Migration is winding up for most Ruby-Throated Hummingbirds in our area. As children, our mother told us that the hummers begin their journey on September 15 to Central America and Mexico for the winter months. She was always right within a day or two.
This year, the majority of our adult male hummingbirds left prematurely when Hurricane Irene roared up the coast at the end of August. We were left with 30 – 40 adult females and juvenile males. By the end of September, we had about a dozen hummingbirds. Last week we had two adult females at the feeder. Today, October 16, we have one lone female. Food is scarce in the garden but I see her hovering at blooms on honeysuckle vine, rosemary plant, and the abelia and loropetalum woody shrubs.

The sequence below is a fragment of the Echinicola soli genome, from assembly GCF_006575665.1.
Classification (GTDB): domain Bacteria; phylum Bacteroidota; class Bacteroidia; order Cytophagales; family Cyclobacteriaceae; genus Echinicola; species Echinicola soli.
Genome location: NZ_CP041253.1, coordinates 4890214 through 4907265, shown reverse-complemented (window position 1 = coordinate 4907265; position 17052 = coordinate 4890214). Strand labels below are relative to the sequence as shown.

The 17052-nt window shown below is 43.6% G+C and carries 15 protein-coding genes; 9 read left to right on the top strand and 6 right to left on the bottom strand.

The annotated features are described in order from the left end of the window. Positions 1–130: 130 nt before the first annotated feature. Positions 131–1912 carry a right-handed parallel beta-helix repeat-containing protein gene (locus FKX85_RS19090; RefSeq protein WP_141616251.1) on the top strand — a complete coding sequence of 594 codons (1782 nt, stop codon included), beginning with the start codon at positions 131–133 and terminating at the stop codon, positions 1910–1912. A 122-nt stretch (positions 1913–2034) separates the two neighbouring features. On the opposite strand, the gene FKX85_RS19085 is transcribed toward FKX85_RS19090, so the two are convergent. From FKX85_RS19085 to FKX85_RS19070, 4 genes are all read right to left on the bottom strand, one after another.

Every few days, I clean the feeder and give her fresh nectar. I wonder how she feels having all the nectar she wants without being attacked, challenged or having to contend with any aggressive activity around the feeder. I watch her checking the heavens every few seconds for incoming hummers but no bombardment comes. I think when she decides to leave town, she’ll be the fattest hummer of all.
Ann Hohenberger, The Garden Club of Gloucester